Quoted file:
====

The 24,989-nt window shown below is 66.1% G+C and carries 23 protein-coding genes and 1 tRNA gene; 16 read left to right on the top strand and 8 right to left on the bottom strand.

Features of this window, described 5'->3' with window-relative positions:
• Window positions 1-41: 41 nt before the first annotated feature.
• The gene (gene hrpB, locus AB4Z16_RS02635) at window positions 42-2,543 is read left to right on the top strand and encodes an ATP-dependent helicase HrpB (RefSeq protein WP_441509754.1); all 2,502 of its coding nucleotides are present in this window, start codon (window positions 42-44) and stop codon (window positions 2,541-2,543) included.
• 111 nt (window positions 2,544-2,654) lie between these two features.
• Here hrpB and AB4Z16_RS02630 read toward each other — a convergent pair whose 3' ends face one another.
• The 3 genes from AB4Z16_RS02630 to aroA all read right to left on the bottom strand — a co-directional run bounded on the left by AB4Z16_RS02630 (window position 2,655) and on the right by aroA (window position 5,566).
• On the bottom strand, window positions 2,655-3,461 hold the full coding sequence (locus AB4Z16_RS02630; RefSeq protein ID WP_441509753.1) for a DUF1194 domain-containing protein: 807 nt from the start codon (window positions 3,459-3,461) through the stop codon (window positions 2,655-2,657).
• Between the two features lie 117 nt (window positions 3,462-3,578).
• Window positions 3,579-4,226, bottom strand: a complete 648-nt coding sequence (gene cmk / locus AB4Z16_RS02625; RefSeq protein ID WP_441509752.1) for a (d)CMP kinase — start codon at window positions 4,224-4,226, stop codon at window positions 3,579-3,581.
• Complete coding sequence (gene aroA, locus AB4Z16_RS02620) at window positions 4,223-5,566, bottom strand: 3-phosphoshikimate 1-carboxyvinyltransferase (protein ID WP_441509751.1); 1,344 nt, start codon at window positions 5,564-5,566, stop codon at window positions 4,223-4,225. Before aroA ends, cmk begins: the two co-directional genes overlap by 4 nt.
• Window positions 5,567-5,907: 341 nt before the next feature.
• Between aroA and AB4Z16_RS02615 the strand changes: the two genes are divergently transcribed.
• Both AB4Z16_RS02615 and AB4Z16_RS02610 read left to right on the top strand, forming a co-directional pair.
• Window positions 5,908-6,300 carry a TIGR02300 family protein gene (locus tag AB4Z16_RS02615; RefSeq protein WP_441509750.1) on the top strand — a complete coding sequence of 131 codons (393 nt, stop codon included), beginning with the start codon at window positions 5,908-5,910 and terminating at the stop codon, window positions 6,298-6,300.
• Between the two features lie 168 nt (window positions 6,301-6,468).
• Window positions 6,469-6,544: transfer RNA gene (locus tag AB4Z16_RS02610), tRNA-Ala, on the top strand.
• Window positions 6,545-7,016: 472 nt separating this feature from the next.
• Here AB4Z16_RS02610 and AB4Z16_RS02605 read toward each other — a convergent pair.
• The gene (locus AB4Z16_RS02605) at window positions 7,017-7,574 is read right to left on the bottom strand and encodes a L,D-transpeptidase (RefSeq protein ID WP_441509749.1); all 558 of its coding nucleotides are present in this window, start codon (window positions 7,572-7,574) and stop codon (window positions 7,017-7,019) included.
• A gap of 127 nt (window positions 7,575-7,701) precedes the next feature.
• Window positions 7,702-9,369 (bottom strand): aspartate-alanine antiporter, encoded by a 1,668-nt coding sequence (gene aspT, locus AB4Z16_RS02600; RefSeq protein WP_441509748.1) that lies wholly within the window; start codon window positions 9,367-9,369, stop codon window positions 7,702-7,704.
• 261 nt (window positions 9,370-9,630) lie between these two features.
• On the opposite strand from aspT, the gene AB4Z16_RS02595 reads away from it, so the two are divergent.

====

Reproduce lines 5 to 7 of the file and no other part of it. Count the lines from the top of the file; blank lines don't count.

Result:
• 111 nt (window positions 2,544-2,654) lie between these two features.
• Here hrpB and AB4Z16_RS02630 read toward each other — a convergent pair whose 3' ends face one another.
• The 3 genes from AB4Z16_RS02630 to aroA all read right to left on the bottom strand — a co-directional run bounded on the left by AB4Z16_RS02630 (window position 2,655) and on the right by aroA (window position 5,566).